LOST AND FOUND
My beau and best friend departs Monday to travel around the world for six months, beginning in Sydney, Australia.
Who understands wanderlust better than a travel writer? On the other hand, I'm not accustomed to being the one left home, which can chafe.
I found fuel for my discontent in the The Orchid Thief, a book ostensibly about exotic flowers in Florida, but truly about the passions that connect and separate us from the herd. In it, Author Susan Orlean interviews Lee Moore the Adventurer. The one-time smuggler of plants and Pre-Columbian pottery tells her:
"Oh, I'm not brave. I'm just sure of myself. I just remember when I was a kid, I once was going on a canoe trip in the Everglades and some of my friends decided not to go because it was going to be too much discomfort and hardship. But they did come to watch the rest of us head off on the trip, and I remember looking up as we pushed off and seeing the forlorn faces of the people left behind looking on. That's what started my life of adventure. I knew I never wanted to be the one left on the shore."
I'm on the bank ... and, well, quite surprisingly, the water looks fine.
Often our exterior and interior journeys coincide, feeding off each other symbiotically. As Pico Iyer summed it up in a Salon article: "We travel, initially, to lose ourselves; and we travel, next, to find ourselves."
I know this truth. I lived it. Since my marriage withered in August 2003, I've ranged to:
Oxford, England (2)
Phoenix, Arizona (5)
Panama City, Florida
New York, New York (3)
Bristol, Connecticut (3)
Cape Cod, Massachusetts
Puerto Vallarta, Mexico (2)
The Rocky Mountains, Colorado
Rome and Lazio, Italy
Crested Butte, Colorado
Petra and Wadi Rum in Jordan
Hong Kong, a SAR of China
The Cumberland Plateau, Kentucky
London, Oxford and Seaham, England
Dublin and southeastern Ireland
Arizona's wine country (who knew?)
I left a broken home to find myself. Two years later, I was ready to find a home again.
Slowly piano, piano a real life emerged from my boxes and battered suitcases. Old friends arrived with art, armloads of homemade pottery and excitingly antiquated appliances (including the faux wood-paneled microwave that shoots lightening bolts at butter; I can't believe it's not Armageddon!).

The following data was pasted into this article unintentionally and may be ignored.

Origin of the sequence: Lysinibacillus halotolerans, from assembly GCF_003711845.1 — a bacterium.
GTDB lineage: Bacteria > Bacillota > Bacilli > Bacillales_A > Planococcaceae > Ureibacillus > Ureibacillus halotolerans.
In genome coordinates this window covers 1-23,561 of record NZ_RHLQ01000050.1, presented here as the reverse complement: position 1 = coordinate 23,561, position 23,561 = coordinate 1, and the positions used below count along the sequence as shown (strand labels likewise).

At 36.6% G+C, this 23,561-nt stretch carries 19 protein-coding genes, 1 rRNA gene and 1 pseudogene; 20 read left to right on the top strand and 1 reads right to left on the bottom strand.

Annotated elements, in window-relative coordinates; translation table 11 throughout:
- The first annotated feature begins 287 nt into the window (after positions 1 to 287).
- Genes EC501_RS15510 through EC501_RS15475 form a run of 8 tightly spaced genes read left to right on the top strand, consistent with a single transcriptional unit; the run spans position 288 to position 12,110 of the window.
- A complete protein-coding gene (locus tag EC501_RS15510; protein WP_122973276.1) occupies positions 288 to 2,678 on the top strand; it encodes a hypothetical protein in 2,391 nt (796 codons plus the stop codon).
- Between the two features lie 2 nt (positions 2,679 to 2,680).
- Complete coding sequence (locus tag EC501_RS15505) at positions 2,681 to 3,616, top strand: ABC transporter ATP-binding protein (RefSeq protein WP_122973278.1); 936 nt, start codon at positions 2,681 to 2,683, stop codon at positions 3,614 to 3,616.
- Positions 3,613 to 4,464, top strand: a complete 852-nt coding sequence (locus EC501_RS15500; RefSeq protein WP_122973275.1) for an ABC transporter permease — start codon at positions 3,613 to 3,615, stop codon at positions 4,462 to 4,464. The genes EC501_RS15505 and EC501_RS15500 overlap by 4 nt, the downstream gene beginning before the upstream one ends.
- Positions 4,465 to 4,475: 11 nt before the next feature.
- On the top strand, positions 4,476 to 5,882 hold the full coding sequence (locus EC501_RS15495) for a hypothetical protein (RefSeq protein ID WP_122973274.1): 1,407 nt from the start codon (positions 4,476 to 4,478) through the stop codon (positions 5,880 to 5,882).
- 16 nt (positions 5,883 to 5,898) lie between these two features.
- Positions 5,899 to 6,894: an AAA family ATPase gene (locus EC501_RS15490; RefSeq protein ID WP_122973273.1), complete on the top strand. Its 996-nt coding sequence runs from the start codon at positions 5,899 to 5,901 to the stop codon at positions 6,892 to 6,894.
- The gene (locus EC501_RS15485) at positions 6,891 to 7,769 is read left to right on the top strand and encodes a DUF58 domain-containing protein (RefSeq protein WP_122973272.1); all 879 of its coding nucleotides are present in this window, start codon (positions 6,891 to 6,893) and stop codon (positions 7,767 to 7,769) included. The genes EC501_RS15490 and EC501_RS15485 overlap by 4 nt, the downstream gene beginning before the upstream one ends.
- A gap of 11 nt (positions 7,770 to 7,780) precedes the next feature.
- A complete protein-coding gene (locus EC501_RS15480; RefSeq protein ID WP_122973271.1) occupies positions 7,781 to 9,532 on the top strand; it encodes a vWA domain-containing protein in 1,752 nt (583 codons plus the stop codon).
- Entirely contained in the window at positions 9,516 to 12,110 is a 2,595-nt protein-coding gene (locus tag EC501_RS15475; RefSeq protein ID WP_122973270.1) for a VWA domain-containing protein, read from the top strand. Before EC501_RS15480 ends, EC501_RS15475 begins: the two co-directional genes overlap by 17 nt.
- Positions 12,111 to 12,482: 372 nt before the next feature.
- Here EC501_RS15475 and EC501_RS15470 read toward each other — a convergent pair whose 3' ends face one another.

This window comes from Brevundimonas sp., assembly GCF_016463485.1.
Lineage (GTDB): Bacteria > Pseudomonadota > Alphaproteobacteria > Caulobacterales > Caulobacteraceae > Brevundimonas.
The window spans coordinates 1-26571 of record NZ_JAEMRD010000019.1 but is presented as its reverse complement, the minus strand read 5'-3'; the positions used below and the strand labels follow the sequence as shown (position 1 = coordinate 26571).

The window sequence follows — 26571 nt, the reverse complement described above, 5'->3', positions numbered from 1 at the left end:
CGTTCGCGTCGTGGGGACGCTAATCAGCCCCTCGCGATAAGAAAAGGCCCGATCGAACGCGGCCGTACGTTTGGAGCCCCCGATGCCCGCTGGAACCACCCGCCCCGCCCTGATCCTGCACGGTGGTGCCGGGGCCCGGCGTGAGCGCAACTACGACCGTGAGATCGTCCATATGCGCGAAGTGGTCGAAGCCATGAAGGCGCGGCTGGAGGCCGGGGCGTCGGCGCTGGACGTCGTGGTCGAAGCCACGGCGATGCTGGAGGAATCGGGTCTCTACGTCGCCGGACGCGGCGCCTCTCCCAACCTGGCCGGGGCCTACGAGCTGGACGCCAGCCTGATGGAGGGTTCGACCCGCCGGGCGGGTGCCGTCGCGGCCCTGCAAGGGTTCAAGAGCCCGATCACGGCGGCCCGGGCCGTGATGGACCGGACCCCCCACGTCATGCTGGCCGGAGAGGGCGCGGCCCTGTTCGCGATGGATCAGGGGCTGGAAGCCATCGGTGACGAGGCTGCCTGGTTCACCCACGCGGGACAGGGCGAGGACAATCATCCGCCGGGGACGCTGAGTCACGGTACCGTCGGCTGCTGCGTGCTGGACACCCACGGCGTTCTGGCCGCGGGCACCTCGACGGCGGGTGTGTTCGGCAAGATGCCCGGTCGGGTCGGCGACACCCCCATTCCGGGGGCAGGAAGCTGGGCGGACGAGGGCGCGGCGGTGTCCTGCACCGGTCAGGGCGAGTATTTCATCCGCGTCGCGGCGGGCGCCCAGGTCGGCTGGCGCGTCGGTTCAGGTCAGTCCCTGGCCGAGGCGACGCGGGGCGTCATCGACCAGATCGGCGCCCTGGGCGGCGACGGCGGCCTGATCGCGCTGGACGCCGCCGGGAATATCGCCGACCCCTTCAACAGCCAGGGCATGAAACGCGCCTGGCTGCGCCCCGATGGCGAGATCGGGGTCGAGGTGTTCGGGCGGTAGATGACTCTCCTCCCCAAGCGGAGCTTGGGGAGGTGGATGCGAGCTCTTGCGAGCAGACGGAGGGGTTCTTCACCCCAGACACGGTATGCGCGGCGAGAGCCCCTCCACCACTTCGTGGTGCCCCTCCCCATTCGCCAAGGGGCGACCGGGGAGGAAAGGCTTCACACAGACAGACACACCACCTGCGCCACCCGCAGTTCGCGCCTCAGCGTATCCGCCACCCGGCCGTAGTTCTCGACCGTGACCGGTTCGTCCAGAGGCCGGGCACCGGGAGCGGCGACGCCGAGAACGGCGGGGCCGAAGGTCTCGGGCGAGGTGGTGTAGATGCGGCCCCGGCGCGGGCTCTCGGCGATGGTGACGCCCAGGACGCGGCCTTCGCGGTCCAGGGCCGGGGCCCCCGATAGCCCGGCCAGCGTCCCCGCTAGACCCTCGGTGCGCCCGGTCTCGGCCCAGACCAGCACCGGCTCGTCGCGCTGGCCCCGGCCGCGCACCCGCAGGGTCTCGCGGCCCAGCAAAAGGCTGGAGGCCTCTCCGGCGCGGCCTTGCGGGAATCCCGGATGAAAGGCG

I learned the postman's name (Tony) and how many limbs it takes to restart the heater's pilot light (three, plus some intermediate yoga contortions). I stopped a bike theft in the alley and watched a Hummer driver urinate on my hedge (seething silently in the passive-aggressive tradition of my city, Seattle).
I discovered that my neighbors are not breeding ferrets for meat on their apartment's balcony, as I breathlessly speculated for months. Nope, those are in fact, all-singing, all-dancing black bear hamsters.
Last night, I came over all house-proud, as the Inappropriate Beau and I canoodled on my new sofa futon. He sunk my battleship without effort.
"After a year and a half, you finally bought furniture. The great travel writer is becoming a domesticated hack," he teased (I.B. likes to do that. A lot. It's pretty much his default mode).
Damn. Was I just another Fight Club cliché? "Like everyone else, I had become a slave to the IKEA nesting instinct," Jack announces, before morphing into a sexy, psycho Brad Pitt. "I would flip through catalogs and wonder, 'What kind of dining set defines me as a person?'."
Except I crave both: the expedition the dive into self and situation then the retreat to home comforts. Catch and release. Or is that just a Catch-22?
"You should write about this," advised Inappropriate Beau with all the easy assurance of a non-author. (Or maybe he just hopes a rant against Swedish flatpack furniture will transform me into a sexy, sane Angelina Jolie).
Thus Road Remedies, the blog, was born a meditation on home and away.
Because not all who wander are lost. Not all on left on shore are forlorn. And not all "assembly required" furniture is spindly and soul-destroying...